As sustainability practices continue to mature, recent events and trends have set the stage for significant shifts in 2012.
While corporate sustainability efforts traditionally have
been motivated by public relations, pressures are coming from
other stakeholders more and more. Investors are turning up the heat as they recognize that
sustainability is important to companies’ economic viability.
pressure on corporate accountability was the fastest-growing motivator for
sustainability initiatives in Brighter Planet’s recent
study (PDF), up 10 percentage points in 2011 over 2009. Ernst & Young recently
found (PDF) a 40% year-over-year growth rate in sustainability shareholder
resolutions and predicted that fully half of all shareholder resolutions this
year will be sustainability-related.
The recent reversal by Facebook to use renewable energy
instead of coal-burning electricity for data centers was prompted by
Greenpeace’s two-year Internet campaign. Environmentalists’ evolving
approach is aimed at energizing grass roots interest via social media and
motivating action via local concerns about jobs and health, rather than polar
As these measures
continue to gain ground, expect corporate sustainability programs to shift from
the public-focused green washing of years past toward more robust risk
management and environmentally conscious operations.
Indirect Emissions Management Takes Hold
Corporate sustainability efforts have traditionally focused
on an organization’s direct impacts–the footprints of company-owned buildings
and vehicles. But signs point to 2012 as the breakthrough year for indirect
“scope 3” impacts as well: the sustainability of corporate supply chains,
business travel, waste, and procurement.
In 2011, the Carbon Disclosure Project reported a 20% increase (PDF) in indirect emissions reporting at leading
a big deal, because we know that these indirect emissions comprise upwards
of 80% of a typical company’s environmental impact. The World Resources
Institute, the de facto authority on corporate sustainability reporting
standards, recently released its first new corporate
standard in years that details guidelines for scope 3 supply chain carbon
The new standard
signals greater consensus on indirect emissions accounting, and coupled with
the sheer magnitude of indirect emissions, paves the way for more widespread
management of impacts.
Green Employee Engagement Proliferates
The idea that enlisting staff in sustainability efforts is an effective way to achieve environmental and social goals, as well as to improve recruitment,
retention, and the bottom line
isn’t brand new. But after field testing at leading organizations in recent
years, it’s starting to gain a foothold at mainstream companies. A recent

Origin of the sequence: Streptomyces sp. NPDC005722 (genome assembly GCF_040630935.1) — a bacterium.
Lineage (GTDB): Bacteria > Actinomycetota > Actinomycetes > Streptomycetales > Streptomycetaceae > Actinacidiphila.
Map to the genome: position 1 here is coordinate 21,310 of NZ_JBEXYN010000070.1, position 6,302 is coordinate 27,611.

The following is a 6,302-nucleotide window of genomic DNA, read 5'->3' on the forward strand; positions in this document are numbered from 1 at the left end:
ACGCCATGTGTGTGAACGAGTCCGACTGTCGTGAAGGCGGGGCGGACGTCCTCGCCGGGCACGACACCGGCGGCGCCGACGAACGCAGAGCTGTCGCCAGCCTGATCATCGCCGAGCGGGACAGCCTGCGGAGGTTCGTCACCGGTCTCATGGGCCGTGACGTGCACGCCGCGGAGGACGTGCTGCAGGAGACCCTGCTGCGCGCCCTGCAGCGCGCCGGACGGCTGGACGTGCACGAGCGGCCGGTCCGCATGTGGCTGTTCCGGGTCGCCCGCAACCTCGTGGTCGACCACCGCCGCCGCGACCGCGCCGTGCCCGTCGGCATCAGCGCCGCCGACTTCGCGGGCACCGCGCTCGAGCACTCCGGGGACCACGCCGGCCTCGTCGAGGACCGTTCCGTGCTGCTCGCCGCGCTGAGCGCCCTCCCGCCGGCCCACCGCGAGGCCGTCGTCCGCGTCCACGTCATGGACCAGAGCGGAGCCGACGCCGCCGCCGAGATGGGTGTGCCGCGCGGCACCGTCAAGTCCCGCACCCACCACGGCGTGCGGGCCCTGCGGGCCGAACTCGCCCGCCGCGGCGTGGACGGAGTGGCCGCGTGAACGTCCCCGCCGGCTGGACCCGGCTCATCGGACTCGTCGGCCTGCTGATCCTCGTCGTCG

sustainability study by Green Research found that 80% of major corporations are
to invest significantly in employee engagement in 2012.
The National Environmental Education Foundation recently
released a major
report on employee engagement including case studies and best practices.
And Brighter Planet’s survey
report recently revealed that as engagement programs proliferate, the most
successful take a data-driven approach, focus on emerging environmental issues,
and make heavy use of social media.
These new employee
engagement best practices and industry metrics will unleash people power to
deliver change in sustainability performance in 2012.
Water Risks Becoming a New Reality
This past year, two of the most prominent organizations at
the center of corporate climate change action did something that on the surface seemed counterintuitive. Ceres
and the Carbon Disclosure Project
both independently expanded their carbon emissions platforms to include water
While water initiatives have long been associated with population
growth and environmental contamination, this move by climate-focused
organizations signals a tectonic shift in the corporate sustainability world
from prevention toward adaptation.
A focus on carbon emissions is an attempt to avert the
causes of climate change and reduce energy costs. A focus on water use is an
admission that climate change is our new reality and it’s time to start managing
its effects. The material risks associated with increased droughts and flooding
will be among the most poignant effects of climate change.
Don’t expect corporate
carbon management to disappear, but do expect a major increase in attention to
companies’ management of water risks and other aspects of climate adaptation.
Big Data Analysis Performs
As the volume of enterprise data skyrockets, an industry is
growing up around using this flood of information to help companies operate
more efficiently and sustainably. Companies increasingly will be deploying
sophisticated software as a key component of their sustainability strategy.
Demand for corporate emissions management software is
booming. Groom Energy predicts the market will
increase (PDF) 300% this year, while Pike Research says global expenditure for
carbon accounting software and carbon management services is expected
to grow from
US$705 million in 2010 to US$5.7 billion by 2017.
inter-operability and cloud computing become new IT standards, expect
sustainability applications that harness big data by integrating with existing
business systems to become commonplace.